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So what is going on here, really? We have a right-wing polling outfit making a naked attempt to come up with some scare numbers on the whole woke panic that’s going around among conservatives by asking leading questions in a poll and, at least according to the now-unemployed Dilbert creator, succeeding in “proving” the point that so-called reverse racism is a real thing.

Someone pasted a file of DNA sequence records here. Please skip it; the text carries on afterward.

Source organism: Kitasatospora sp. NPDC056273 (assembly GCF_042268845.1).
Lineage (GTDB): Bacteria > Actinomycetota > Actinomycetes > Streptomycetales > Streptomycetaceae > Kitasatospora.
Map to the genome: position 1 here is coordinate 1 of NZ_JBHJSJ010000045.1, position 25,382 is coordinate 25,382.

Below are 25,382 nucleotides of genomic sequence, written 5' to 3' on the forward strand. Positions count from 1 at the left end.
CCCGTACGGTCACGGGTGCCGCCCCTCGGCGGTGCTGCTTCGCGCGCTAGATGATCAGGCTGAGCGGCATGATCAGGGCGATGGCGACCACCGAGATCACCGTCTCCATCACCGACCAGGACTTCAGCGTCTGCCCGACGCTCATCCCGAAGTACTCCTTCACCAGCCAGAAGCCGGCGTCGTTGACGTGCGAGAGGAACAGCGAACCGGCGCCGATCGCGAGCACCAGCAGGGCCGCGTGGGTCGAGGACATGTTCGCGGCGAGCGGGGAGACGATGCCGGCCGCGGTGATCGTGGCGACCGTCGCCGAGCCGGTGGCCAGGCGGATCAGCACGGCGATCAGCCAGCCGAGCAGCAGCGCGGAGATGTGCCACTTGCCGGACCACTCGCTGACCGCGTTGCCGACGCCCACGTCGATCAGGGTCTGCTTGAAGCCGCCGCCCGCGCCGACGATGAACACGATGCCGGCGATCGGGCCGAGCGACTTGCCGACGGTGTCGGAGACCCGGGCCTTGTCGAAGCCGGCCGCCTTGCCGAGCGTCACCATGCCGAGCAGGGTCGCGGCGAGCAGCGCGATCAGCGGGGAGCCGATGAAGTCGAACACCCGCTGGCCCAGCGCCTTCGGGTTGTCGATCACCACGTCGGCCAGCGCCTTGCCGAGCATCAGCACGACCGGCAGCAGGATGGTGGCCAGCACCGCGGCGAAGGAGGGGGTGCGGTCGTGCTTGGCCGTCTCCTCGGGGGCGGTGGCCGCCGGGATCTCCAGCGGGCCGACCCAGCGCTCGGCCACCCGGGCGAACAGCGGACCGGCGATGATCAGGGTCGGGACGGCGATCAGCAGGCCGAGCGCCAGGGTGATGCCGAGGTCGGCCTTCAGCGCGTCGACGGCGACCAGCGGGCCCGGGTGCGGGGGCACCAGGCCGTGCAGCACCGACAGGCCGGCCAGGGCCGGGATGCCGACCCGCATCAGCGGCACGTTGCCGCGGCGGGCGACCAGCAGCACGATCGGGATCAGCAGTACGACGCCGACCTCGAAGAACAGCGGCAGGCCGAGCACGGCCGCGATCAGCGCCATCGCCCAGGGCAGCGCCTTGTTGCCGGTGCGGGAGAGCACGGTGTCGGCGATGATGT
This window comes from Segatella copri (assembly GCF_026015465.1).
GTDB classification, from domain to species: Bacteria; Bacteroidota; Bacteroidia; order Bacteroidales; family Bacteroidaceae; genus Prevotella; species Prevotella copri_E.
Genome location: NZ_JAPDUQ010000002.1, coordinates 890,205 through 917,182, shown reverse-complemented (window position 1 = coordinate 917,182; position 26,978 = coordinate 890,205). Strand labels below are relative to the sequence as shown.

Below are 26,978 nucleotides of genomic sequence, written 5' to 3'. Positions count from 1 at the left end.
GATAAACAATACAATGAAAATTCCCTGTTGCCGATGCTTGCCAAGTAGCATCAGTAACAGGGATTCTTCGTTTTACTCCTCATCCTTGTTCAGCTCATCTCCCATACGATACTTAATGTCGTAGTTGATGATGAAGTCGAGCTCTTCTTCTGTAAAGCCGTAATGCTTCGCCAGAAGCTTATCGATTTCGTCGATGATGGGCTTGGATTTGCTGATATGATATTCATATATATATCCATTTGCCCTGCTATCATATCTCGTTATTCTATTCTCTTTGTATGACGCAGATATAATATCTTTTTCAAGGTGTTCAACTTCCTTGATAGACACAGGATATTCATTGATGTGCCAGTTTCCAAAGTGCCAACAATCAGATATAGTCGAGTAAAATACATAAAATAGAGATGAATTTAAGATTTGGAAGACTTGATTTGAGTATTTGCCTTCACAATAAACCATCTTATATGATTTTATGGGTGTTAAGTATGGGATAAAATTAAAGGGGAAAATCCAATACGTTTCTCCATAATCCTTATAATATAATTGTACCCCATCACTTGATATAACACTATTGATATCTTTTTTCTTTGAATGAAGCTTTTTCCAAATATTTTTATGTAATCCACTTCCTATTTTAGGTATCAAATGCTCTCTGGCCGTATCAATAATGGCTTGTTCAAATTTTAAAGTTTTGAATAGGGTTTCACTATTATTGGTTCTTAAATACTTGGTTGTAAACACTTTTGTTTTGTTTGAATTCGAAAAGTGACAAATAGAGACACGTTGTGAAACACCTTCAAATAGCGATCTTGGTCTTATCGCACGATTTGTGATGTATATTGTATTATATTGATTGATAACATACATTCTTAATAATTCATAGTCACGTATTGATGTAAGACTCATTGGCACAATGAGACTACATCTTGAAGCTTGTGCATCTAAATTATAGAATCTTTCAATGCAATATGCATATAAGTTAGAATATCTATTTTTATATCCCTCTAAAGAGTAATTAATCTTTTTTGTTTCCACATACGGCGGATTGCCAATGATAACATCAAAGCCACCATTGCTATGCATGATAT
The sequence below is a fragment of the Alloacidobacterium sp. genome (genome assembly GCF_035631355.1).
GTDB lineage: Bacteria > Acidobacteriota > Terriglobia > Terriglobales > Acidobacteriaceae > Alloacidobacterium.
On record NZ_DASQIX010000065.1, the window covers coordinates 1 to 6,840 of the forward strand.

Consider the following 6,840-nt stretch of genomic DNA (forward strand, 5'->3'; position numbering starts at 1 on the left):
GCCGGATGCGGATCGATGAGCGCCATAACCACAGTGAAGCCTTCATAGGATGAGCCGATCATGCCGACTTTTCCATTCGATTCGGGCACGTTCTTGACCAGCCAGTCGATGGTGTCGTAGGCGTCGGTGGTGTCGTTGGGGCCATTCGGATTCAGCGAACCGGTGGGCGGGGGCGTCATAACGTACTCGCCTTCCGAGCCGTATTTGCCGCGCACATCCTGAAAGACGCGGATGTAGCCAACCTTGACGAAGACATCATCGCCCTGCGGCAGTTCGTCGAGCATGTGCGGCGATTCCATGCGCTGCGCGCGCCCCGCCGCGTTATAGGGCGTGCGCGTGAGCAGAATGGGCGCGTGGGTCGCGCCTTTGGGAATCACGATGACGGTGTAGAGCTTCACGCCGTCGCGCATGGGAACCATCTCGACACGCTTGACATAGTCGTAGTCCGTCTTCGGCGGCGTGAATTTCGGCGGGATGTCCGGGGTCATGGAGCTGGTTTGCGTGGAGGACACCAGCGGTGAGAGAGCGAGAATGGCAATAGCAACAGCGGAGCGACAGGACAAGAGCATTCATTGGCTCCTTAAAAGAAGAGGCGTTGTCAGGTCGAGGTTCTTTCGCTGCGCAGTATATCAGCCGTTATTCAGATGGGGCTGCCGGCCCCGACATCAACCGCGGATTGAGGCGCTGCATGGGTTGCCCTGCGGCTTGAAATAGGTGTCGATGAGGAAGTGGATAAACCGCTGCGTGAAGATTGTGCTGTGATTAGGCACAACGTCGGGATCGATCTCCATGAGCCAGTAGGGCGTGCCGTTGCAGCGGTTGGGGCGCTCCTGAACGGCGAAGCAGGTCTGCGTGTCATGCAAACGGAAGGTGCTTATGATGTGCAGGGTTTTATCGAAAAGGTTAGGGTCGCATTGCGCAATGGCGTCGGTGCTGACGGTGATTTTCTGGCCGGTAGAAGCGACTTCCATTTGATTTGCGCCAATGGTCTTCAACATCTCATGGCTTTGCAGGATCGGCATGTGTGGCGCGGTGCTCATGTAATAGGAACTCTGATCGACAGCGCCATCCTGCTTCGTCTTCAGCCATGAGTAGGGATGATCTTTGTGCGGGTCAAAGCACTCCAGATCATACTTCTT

Here is what racism is: During Jim Crow, the state of Virginia didn’t even build schools to educate Black children. Denied public funds, Black people in many counties in southern states were forced to raise the money necessary to build schools and equip them with desks, paper, pencils, and books necessary to provide even a rudimentary education. The NAACP in the 1930s challenged the refusal of states to fund Black schools with so-called “equalization” lawsuits, attempting to force southern states to use public monies to build Black schools. In the 1950s, the NAACP’s emphasis changed from challenging the refusal of southern states to provide funding for Black schools to challenging segregation itself on constitutional grounds, resulting in Brown v. Board of Education, the Supreme Court decision which led to the Civil Rights laws of the 60s and the whole white flight thing Adams likes so much – white flight from schools, from neighborhoods, from entire counties in some parts of the south. Significantly, Brown did not order white people to stop being racist, it simply ordered them, in the form of state and local governments run by white people, to open the doors of their schools and admit Black people.